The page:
# Integration by Parts problem

• Nov 9th 2009, 04:27 PM
Kimmy2
Integration by Parts problem
I've been struggling with integration by parts. Can anyone explain these problems to me?

http://hosted2.webwork.rochester.edu...361817ca91.png

http://hosted2.webwork.rochester.edu...e3b5345091.png

Help is very much appreciated. Thank you!
• Nov 9th 2009, 04:32 PM
Prove It
Quote:

Originally Posted by Kimmy2
I've been struggling with integration by parts. Can anyone explain these problems to me?

http://hosted2.webwork.rochester.edu...361817ca91.png

http://hosted2.webwork.rochester.edu...e3b5345091.png

Help is very much appreciated. Thank you!

Recall that

$\displaystyle \int{u\,dv} = uv - \int{v\,du}$.

For Q.1 let $\displaystyle u = \ln{t}$ so that $\displaystyle du = \frac{1}{t}$, and let $\displaystyle dv = 7t^2$ so that $\displaystyle v = \frac{7}{3}t^3$.

Thus

$\displaystyle \int{7t^2 \ln{t}\,dt} = \frac{7}{3}t^3\ln{t} - \int{\frac{7}{3}t^3\,\frac{1}{t}\,dt}$

$\displaystyle = \frac{7}{3}t^3\ln{t} - \frac{7}{3}\int{t^2\,dt}$

$\displaystyle = \frac{7}{3}t^3\ln{t} - \frac{7}{9}t^3 + C$.

Can you now find $\displaystyle \int_1^e{7t^2\ln{t}\,dt}$?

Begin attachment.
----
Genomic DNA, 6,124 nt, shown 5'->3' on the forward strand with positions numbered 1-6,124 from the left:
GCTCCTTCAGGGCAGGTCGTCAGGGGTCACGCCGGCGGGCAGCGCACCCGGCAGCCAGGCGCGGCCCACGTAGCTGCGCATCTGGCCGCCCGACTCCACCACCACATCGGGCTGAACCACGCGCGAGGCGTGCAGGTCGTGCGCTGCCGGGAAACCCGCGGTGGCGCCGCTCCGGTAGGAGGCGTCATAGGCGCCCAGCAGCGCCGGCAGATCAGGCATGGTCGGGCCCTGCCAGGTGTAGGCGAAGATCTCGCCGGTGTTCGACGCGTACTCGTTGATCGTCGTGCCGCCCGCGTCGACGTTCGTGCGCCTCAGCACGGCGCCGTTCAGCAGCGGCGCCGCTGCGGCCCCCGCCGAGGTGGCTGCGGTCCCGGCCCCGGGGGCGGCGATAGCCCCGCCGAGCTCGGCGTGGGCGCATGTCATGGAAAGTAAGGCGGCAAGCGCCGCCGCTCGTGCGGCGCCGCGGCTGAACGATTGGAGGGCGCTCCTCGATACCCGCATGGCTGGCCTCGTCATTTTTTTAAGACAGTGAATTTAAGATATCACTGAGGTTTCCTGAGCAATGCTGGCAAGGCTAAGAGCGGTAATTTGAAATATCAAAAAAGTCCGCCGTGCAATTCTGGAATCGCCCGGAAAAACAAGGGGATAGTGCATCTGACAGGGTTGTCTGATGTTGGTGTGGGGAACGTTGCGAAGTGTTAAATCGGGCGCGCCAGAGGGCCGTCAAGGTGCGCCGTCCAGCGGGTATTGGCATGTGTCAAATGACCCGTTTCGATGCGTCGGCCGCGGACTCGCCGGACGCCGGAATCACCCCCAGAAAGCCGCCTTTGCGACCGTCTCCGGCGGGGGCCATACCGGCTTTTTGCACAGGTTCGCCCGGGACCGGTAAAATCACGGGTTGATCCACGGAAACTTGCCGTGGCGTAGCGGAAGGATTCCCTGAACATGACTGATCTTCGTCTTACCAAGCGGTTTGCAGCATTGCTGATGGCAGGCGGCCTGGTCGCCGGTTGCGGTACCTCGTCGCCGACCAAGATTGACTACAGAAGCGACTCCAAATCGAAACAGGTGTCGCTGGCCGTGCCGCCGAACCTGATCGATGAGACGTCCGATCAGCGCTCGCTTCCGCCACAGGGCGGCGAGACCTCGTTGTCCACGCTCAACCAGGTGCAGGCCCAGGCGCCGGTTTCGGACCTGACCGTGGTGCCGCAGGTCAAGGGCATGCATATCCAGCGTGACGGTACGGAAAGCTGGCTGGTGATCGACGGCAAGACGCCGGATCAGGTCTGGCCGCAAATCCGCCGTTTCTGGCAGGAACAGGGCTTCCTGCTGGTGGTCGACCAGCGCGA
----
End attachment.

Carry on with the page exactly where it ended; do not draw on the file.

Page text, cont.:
• Nov 9th 2009, 04:36 PM
BERRY
For the second problem, set $\displaystyle u = t$ and $\displaystyle dv = e^{-t}dt$
• Nov 9th 2009, 05:19 PM
Kimmy2
So, I have:

u=t
du=dx

dv=e^-t
v= -e^(-t)

And then:

-te^(-t) - the integral from 6 to 0 of -e^(-t)dx

And then if I take the integral of -e^-tdx, I get -ln(e^-t)?

Is this okay, so far?
• Nov 9th 2009, 05:54 PM
BERRY
Quote:

Originally Posted by Kimmy2
So, I have:

u=t
du=dx

dv=e^-t
v= -e^(-t)

And then:

-te^(-t) - the integral from 6 to 0 of -e^(-t)dx

And then if I take the integral of -e^-tdx, I get -ln(e^-t)?

Is this okay, so far?

A few issues.

u = t so du = dt, not dx
Also
$\displaystyle \int{-e^{-t}dt} = e^{-t}$
• Nov 9th 2009, 07:04 PM
Kimmy2
So, after I plug in all the u and v values, I'm getting:

t(-e^-t) - the integral of -e^(-t)

Once I integrate that last part, I'm getting:

t(-e^-t) - e^(-t)

Is this right?
• Nov 9th 2009, 07:32 PM
BERRY
Yes that is correct. Just plug in the bounds now.
• Nov 9th 2009, 07:38 PM
Kimmy2
I have plugged in the numbers multiple times, and my homework keeps telling me that I'm wrong. :(

Some of the answers I got were:
-0.1983001 and 1.01239376

EDIT!
I got it, thanks so much for your help!!
• Nov 9th 2009, 07:51 PM
Prove It
Quote:

Originally Posted by Kimmy2
I've been struggling with integration by parts. Can anyone explain these problems to me?

http://hosted2.webwork.rochester.edu...361817ca91.png

http://hosted2.webwork.rochester.edu...e3b5345091.png

Help is very much appreciated. Thank you!

Q.1

$\displaystyle \int_1^e{7t^2\ln{t}\,dt} = \left[\frac{7}{3}t^3\ln{t} - \frac{7}{9}t^3\right]_1^e$

$\displaystyle = \left[\frac{7}{3}e^3\ln{e} - \frac{7}{9}e^3\right] - \left[\frac{7}{3}(1)^3 \ln{1} - \frac{7}{9}(1)^3\right]$

$\displaystyle = \left[\frac{7}{3}e^3 - \frac{7}{9}e^3\right] - \left[- \frac{7}{9}\right]$

$\displaystyle = \frac{14}{9}e^3 + \frac{7}{9}$.

Q.2

$\displaystyle \int_0^6{t e^{-t}\,dt} = \left[-te^{-t} - e^{-t}\right]_0^6$

$\displaystyle = \left[-6e^{-6} - e^{-6}\right] - \left[-0e^{-0} - e^{-0}\right]$

$\displaystyle = -7e^{-6} - 1$.